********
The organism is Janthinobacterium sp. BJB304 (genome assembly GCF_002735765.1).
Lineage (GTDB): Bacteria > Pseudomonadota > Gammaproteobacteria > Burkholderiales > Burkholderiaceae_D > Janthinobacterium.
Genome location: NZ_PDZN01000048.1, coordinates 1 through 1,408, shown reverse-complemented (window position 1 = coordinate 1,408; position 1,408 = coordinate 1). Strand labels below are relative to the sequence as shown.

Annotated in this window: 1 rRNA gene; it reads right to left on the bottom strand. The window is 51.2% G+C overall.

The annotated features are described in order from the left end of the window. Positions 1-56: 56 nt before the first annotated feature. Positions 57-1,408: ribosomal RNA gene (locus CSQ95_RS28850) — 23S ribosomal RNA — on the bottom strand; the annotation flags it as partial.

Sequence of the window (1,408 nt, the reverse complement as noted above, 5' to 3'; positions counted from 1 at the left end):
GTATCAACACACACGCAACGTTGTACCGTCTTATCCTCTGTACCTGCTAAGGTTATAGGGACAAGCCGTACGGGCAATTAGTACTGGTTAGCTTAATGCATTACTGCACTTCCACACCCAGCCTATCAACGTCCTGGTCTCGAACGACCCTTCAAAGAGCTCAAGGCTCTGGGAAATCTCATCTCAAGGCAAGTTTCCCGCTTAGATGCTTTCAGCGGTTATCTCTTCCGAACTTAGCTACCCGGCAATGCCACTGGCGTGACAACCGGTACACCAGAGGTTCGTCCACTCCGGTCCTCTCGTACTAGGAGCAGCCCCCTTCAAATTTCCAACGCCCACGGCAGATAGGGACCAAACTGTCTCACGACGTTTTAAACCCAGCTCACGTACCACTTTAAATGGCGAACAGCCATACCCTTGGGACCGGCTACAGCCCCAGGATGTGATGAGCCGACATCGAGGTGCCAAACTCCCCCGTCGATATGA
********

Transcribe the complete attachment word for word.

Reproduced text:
The organism is Janthinobacterium sp. BJB304 (genome assembly GCF_002735765.1).
Lineage (GTDB): Bacteria > Pseudomonadota > Gammaproteobacteria > Burkholderiales > Burkholderiaceae_D > Janthinobacterium.
Genome location: NZ_PDZN01000048.1, coordinates 1 through 1,408, shown reverse-complemented (window position 1 = coordinate 1,408; position 1,408 = coordinate 1). Strand labels below are relative to the sequence as shown.

Annotated in this window: 1 rRNA gene; it reads right to left on the bottom strand. The window is 51.2% G+C overall.

The annotated features are described in order from the left end of the window. Positions 1-56: 56 nt before the first annotated feature. Positions 57-1,408: ribosomal RNA gene (locus CSQ95_RS28850) — 23S ribosomal RNA — on the bottom strand; the annotation flags it as partial.

Sequence of the window (1,408 nt, the reverse complement as noted above, 5' to 3'; positions counted from 1 at the left end):
GTATCAACACACACGCAACGTTGTACCGTCTTATCCTCTGTACCTGCTAAGGTTATAGGGACAAGCCGTACGGGCAATTAGTACTGGTTAGCTTAATGCATTACTGCACTTCCACACCCAGCCTATCAACGTCCTGGTCTCGAACGACCCTTCAAAGAGCTCAAGGCTCTGGGAAATCTCATCTCAAGGCAAGTTTCCCGCTTAGATGCTTTCAGCGGTTATCTCTTCCGAACTTAGCTACCCGGCAATGCCACTGGCGTGACAACCGGTACACCAGAGGTTCGTCCACTCCGGTCCTCTCGTACTAGGAGCAGCCCCCTTCAAATTTCCAACGCCCACGGCAGATAGGGACCAAACTGTCTCACGACGTTTTAAACCCAGCTCACGTACCACTTTAAATGGCGAACAGCCATACCCTTGGGACCGGCTACAGCCCCAGGATGTGATGAGCCGACATCGAGGTGCCAAACTCCCCCGTCGATATGA